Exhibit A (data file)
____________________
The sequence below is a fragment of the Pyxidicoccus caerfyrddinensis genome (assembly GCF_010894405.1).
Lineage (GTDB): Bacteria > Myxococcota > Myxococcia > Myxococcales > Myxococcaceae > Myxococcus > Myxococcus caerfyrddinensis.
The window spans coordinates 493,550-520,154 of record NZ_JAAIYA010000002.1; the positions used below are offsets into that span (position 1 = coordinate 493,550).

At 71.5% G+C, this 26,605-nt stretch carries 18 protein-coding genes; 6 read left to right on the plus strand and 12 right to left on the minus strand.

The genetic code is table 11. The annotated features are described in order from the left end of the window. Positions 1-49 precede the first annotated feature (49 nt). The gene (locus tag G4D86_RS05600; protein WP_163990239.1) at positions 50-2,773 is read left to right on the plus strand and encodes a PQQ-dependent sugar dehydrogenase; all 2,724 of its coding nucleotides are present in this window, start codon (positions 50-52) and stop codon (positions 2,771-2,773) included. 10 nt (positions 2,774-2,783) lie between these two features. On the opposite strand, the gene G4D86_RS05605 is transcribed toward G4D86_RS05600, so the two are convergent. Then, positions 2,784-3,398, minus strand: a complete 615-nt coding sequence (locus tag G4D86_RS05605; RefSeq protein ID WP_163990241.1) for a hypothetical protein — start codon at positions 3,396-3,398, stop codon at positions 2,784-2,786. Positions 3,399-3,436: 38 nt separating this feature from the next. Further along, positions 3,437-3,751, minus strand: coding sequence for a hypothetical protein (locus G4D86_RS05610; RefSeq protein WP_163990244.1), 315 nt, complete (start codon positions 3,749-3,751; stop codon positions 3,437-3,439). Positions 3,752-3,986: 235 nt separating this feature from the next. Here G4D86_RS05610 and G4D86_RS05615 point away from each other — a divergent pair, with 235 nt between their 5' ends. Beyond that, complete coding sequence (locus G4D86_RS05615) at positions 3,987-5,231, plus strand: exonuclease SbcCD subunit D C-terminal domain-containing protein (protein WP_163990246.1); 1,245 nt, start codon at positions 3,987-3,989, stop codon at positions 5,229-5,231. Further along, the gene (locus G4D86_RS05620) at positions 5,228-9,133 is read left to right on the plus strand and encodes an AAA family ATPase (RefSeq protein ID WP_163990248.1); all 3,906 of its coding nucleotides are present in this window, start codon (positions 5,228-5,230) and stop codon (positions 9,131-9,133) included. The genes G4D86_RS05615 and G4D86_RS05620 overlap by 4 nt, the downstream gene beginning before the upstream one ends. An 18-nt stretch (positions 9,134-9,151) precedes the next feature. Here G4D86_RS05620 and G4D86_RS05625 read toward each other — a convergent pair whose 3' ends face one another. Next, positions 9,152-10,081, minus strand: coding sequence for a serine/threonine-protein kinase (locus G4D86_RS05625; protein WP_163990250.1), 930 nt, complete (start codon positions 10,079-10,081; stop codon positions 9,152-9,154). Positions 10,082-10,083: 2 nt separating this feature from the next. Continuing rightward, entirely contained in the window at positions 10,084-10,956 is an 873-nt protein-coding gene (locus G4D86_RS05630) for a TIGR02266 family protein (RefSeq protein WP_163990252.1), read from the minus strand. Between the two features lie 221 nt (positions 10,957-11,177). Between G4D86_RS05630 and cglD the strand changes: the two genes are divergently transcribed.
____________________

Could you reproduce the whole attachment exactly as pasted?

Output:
The sequence below is a fragment of the Pyxidicoccus caerfyrddinensis genome (assembly GCF_010894405.1).
Lineage (GTDB): Bacteria > Myxococcota > Myxococcia > Myxococcales > Myxococcaceae > Myxococcus > Myxococcus caerfyrddinensis.
The window spans coordinates 493,550-520,154 of record NZ_JAAIYA010000002.1; the positions used below are offsets into that span (position 1 = coordinate 493,550).

At 71.5% G+C, this 26,605-nt stretch carries 18 protein-coding genes; 6 read left to right on the plus strand and 12 right to left on the minus strand.

The genetic code is table 11. The annotated features are described in order from the left end of the window. Positions 1-49 precede the first annotated feature (49 nt). The gene (locus tag G4D86_RS05600; protein WP_163990239.1) at positions 50-2,773 is read left to right on the plus strand and encodes a PQQ-dependent sugar dehydrogenase; all 2,724 of its coding nucleotides are present in this window, start codon (positions 50-52) and stop codon (positions 2,771-2,773) included. 10 nt (positions 2,774-2,783) lie between these two features. On the opposite strand, the gene G4D86_RS05605 is transcribed toward G4D86_RS05600, so the two are convergent. Then, positions 2,784-3,398, minus strand: a complete 615-nt coding sequence (locus tag G4D86_RS05605; RefSeq protein ID WP_163990241.1) for a hypothetical protein — start codon at positions 3,396-3,398, stop codon at positions 2,784-2,786. Positions 3,399-3,436: 38 nt separating this feature from the next. Further along, positions 3,437-3,751, minus strand: coding sequence for a hypothetical protein (locus G4D86_RS05610; RefSeq protein WP_163990244.1), 315 nt, complete (start codon positions 3,749-3,751; stop codon positions 3,437-3,439). Positions 3,752-3,986: 235 nt separating this feature from the next. Here G4D86_RS05610 and G4D86_RS05615 point away from each other — a divergent pair, with 235 nt between their 5' ends. Beyond that, complete coding sequence (locus G4D86_RS05615) at positions 3,987-5,231, plus strand: exonuclease SbcCD subunit D C-terminal domain-containing protein (protein WP_163990246.1); 1,245 nt, start codon at positions 3,987-3,989, stop codon at positions 5,229-5,231. Further along, the gene (locus G4D86_RS05620) at positions 5,228-9,133 is read left to right on the plus strand and encodes an AAA family ATPase (RefSeq protein ID WP_163990248.1); all 3,906 of its coding nucleotides are present in this window, start codon (positions 5,228-5,230) and stop codon (positions 9,131-9,133) included. The genes G4D86_RS05615 and G4D86_RS05620 overlap by 4 nt, the downstream gene beginning before the upstream one ends. An 18-nt stretch (positions 9,134-9,151) precedes the next feature. Here G4D86_RS05620 and G4D86_RS05625 read toward each other — a convergent pair whose 3' ends face one another. Next, positions 9,152-10,081, minus strand: coding sequence for a serine/threonine-protein kinase (locus G4D86_RS05625; protein WP_163990250.1), 930 nt, complete (start codon positions 10,079-10,081; stop codon positions 9,152-9,154). Positions 10,082-10,083: 2 nt separating this feature from the next. Continuing rightward, entirely contained in the window at positions 10,084-10,956 is an 873-nt protein-coding gene (locus G4D86_RS05630) for a TIGR02266 family protein (RefSeq protein WP_163990252.1), read from the minus strand. Between the two features lie 221 nt (positions 10,957-11,177). Between G4D86_RS05630 and cglD the strand changes: the two genes are divergently transcribed.